Bodies piling up in disturbingly creative ways. Cops looking for a mysterious killer with a slick code name to match his m.o. This initial description could fit nearly any slasher film ever made. We probably all know the twist by now though. Jigsaw doesn't kill anyone; he just gives people a chance to learn the value of their lives or die trying.
In Saw, Adam (Leigh Whannell) and Lawrence (Cary Elwes) wake up in a grimy bathroom, each chained to pipes at opposite walls. They're given a tape recording that asks that all important question, "Do you want to play a game?" As they try to unravel the mystery surrounding their predicament and attempt to weave a scenario that allows them both to make it out of that room alive and intact, Detective Tapp (Danny Glover) is working to find the answers behind the very same mystery, which has been haunting him for months.
"But wait!" you may be saying, "Torture porn. Sequels. Elaborate death traps. Box office staple." Yes, these are all elements that swirl around Saw, as a franchise, like so much poop sludge pooled in a grimy toilet holding potential tools of survival. The fact of the matter, however, is that there's actually not much of those elements here. For being considered the film that started the torture porn "movement," there is actually relatively little gore in Saw. The traps are also fairly simple (apart from the franchise emblem of the reverse beartrap headgear); unlike what we'd come to see later in the series, the traps here actually come across as things a person could realistically set up. As with most horror franchises, the elements that Saw became known for aren't actually very present here in the first entry. What is here is a fairly tense, low budget thriller with a decent amount of creativity and, yes, some moments of questionable acting. The focus is actually on the tension from the threat of pain and death, rather than on violence being acted out. Saw is actually more akin to a film like The Texas Chainsaw Massacre than much of the "torture porn" that came after it. Elwes may be hamming it up to an extreme at moments, and there is some questionable logic behind the way that the final reveal happens, but Saw does actually offer up a good amount of substance for what it is.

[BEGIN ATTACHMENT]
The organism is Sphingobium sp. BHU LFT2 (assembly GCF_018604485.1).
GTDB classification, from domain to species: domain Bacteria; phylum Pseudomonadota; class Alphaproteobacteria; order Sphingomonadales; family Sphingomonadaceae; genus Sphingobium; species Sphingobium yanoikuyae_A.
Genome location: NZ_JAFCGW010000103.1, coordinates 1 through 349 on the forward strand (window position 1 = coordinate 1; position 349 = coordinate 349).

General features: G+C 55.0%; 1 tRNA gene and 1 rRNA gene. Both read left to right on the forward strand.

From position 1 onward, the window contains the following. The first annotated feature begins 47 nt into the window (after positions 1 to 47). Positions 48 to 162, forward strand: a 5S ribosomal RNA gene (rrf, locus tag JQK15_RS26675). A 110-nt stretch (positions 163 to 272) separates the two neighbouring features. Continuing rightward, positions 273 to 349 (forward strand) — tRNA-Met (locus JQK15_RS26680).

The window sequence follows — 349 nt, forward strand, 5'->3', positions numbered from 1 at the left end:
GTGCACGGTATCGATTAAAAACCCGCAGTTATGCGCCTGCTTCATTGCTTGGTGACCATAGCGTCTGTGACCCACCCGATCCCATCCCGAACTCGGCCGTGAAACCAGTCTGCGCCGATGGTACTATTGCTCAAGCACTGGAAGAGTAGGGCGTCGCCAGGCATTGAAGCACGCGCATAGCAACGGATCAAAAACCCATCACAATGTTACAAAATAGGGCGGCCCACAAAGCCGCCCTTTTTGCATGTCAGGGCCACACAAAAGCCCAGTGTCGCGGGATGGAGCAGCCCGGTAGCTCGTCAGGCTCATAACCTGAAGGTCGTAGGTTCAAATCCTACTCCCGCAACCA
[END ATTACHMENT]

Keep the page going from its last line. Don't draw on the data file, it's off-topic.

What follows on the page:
If you haven't watched Saw because you're put off by the torture porn moniker or its relative popularity, give it a try anyway, even if you have to pretend the sequels don't exist. It's a lot more original and well thought out than many of the low budget horror offerings we've gotten over the years. And, if you are looking for extreme violence and gore, start here and watch the sequels (as it is, in my opinion, possibly the most consistent long running horror franchise).